Denver Nuggets Trade Joffrey Lauvergne To OKC Thunder

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DENVER, CO - FEBRUARY 23: Denver Nuggets center Joffrey Lauvergne (77) gets his shot blocked by Sacramento Kings forward Rudy Gay (8) February 23, 2016 at Pepsi Center. (Photo By John Leyba/The Denver Post via Getty Images)

On August 30th, the Denver Nuggets traded Joffrey Lauvergne to the Oklahoma City Thunder. Denver will receive two future second round picks in this transaction. Following the trade, the Nuggets have 14 players signed to guaranteed contracts through the 2016-17 season. Three players will enter training camp on non-guaranteed deals. What does this mean for the Nuggets moving forward?

Denver Nuggets Trade Joffrey Lauvergne To OKC Thunder

What Denver Lost in the Trade

Joffrey Lauvergne contributed quality minutes off the bench for Denver throughout the 2015-16 season, starting in 17 games. In 17.6 minutes per game, he put up a workman-like 7.9 points per game on 51.3 percent from the field. The Nuggets will certainly miss his presence in late game situations, where Lauvergne shot an impressive 89.9% from the free throw line. For a team that is looking to improve interior presence, this is a questionable move, especially considering Lauvergne’s 4.9 rebounds per game that is now lost in this transaction.

Nuggets Front Court in 2016-17 Season

The Nuggets now enter the 2016-17 season with limited depth at the center position. Denver likes what it has seen in Jusuf Nurkic and Nikola Jokic, but both players offer more questions than answers at this stage. Jokic provided a jolt in Denver’s rotation last season, putting up a respectable 10.0 points and 7.0 rebounds per game in his first campaign. Limited by injuries in 2015-16, Nurkic put up a solid 8.2 points and 5.5 rebounds per game off the bench. It would have been redundant to keep all three players in the Nuggets front court rotation next season, but the rotation is far from established at this time.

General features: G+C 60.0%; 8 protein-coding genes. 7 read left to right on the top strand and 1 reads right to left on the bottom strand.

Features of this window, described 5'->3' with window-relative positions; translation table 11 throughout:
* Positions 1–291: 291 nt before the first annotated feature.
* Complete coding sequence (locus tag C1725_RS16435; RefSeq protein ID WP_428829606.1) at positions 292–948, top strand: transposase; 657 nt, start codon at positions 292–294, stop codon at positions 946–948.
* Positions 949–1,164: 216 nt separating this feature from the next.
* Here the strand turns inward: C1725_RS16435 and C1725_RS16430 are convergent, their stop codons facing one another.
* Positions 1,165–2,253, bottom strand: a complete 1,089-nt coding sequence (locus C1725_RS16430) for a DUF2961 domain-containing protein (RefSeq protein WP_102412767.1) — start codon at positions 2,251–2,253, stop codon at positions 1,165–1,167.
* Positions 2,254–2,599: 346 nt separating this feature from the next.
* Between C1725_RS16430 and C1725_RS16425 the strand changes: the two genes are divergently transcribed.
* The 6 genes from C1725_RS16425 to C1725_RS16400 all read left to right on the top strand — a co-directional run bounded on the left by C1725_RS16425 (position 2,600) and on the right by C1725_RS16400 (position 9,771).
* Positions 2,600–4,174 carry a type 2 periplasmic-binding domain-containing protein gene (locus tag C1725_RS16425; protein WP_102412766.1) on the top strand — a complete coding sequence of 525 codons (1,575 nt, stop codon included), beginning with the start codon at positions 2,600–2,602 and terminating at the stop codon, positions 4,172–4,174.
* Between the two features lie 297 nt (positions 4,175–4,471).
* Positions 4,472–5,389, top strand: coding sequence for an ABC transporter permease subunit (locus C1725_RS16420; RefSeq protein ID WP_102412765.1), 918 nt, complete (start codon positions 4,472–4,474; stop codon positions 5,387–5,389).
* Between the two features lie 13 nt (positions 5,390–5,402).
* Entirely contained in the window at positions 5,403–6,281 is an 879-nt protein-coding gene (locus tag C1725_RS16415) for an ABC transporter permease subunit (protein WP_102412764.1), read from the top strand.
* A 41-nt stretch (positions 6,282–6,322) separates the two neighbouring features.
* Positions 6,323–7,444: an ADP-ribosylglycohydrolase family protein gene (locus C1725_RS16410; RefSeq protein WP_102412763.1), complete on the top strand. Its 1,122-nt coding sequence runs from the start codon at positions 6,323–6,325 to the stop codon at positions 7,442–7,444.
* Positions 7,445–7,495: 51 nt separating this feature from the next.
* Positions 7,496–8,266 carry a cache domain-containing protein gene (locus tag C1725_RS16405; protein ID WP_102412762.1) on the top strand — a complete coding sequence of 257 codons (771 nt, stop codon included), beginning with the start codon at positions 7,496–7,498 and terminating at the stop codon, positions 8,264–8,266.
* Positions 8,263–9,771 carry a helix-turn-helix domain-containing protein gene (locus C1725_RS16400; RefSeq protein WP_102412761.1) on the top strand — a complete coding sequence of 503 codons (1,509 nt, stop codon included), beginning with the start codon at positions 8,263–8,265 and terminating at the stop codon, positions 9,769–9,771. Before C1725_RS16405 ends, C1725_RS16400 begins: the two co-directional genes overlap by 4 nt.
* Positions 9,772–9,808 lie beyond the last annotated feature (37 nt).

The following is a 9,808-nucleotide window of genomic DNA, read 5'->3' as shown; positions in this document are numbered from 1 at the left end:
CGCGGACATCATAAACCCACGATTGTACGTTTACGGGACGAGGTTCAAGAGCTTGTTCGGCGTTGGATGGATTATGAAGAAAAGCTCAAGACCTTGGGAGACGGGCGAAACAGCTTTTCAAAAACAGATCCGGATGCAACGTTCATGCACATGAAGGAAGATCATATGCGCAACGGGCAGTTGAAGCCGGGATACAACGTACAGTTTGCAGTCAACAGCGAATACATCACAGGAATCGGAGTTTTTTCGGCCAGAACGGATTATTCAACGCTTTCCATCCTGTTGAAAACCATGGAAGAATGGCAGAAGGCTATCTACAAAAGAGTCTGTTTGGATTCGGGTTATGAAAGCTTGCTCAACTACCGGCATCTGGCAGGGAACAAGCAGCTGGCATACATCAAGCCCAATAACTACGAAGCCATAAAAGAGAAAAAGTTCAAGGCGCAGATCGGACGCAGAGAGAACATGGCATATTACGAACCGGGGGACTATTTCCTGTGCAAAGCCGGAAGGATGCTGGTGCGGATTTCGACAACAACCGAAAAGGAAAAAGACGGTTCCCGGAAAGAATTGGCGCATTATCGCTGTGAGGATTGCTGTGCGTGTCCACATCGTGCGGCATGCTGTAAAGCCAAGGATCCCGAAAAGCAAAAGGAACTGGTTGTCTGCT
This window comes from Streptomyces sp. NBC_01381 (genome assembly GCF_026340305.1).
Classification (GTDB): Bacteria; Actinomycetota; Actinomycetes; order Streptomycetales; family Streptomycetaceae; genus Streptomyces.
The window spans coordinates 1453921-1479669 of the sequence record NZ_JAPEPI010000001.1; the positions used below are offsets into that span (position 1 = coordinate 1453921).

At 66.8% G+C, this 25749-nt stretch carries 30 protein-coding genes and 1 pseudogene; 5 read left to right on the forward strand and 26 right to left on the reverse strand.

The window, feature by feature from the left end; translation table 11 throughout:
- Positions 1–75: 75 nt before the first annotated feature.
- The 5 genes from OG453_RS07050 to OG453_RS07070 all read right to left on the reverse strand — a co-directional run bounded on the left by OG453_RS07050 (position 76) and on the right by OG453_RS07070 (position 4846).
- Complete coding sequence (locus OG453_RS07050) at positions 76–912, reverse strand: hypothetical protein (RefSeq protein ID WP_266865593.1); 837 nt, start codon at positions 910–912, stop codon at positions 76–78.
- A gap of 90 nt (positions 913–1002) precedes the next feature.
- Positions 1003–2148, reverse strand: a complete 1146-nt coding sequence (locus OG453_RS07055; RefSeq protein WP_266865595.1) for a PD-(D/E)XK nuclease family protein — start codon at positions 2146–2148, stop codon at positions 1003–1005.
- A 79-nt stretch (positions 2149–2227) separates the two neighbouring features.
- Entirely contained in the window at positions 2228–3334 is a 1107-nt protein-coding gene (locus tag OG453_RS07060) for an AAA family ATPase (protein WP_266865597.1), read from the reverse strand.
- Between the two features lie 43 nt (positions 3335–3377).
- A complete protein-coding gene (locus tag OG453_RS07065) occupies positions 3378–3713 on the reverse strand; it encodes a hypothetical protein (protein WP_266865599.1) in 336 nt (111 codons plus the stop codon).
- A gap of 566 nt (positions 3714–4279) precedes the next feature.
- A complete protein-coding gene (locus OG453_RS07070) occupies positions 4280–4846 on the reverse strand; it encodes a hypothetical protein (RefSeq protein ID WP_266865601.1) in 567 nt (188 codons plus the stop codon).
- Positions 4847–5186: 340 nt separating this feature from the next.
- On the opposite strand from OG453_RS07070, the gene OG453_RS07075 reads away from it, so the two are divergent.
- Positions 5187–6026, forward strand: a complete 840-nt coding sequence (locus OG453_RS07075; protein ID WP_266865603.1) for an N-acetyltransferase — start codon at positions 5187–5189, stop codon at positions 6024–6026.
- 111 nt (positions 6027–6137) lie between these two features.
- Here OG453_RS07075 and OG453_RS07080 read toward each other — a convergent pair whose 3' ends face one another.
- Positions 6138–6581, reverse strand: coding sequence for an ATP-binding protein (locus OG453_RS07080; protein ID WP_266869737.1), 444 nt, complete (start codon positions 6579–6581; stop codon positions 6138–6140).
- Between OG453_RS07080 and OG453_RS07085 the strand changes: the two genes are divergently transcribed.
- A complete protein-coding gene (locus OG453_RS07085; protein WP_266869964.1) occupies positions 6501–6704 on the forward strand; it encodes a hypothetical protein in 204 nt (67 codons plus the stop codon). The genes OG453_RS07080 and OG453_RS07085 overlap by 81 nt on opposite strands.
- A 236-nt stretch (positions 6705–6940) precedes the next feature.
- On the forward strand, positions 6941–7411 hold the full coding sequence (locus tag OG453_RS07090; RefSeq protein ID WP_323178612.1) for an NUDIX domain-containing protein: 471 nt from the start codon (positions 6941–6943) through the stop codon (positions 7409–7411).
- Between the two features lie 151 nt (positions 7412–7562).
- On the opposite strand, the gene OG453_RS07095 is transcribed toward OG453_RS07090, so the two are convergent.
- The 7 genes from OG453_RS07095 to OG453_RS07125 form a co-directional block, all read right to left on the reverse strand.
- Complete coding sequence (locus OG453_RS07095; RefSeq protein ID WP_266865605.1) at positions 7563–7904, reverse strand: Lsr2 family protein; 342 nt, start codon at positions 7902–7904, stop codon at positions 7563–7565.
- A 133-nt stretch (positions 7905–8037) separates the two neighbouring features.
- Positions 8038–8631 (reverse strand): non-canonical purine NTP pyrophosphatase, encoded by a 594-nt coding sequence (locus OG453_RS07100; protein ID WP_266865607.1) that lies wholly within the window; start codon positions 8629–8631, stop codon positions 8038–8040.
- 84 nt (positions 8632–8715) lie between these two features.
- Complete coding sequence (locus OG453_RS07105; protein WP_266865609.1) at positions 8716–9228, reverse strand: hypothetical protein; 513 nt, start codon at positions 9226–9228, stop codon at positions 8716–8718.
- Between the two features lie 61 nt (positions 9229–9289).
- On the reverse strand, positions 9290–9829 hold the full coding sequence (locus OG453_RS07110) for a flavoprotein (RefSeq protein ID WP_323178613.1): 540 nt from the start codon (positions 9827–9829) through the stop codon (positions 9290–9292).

Precursor of Things to Come?

The Nuggets actively pursued trade partners for Kenneth Faried entering the 2016 NBA Draft. Such action leads to the belief that Denver is looking to shake up its front court rotation. In what appears to be a roster-focused move, is trading Lauvergne a precursor of things to come? With depth at both guard positions, the Nuggets could be positioning themselves for future trades by stacking trade assets. With no known trade partners at this time, one thing is clear: Denver will be active in addressing its front court needs as the season approaches.

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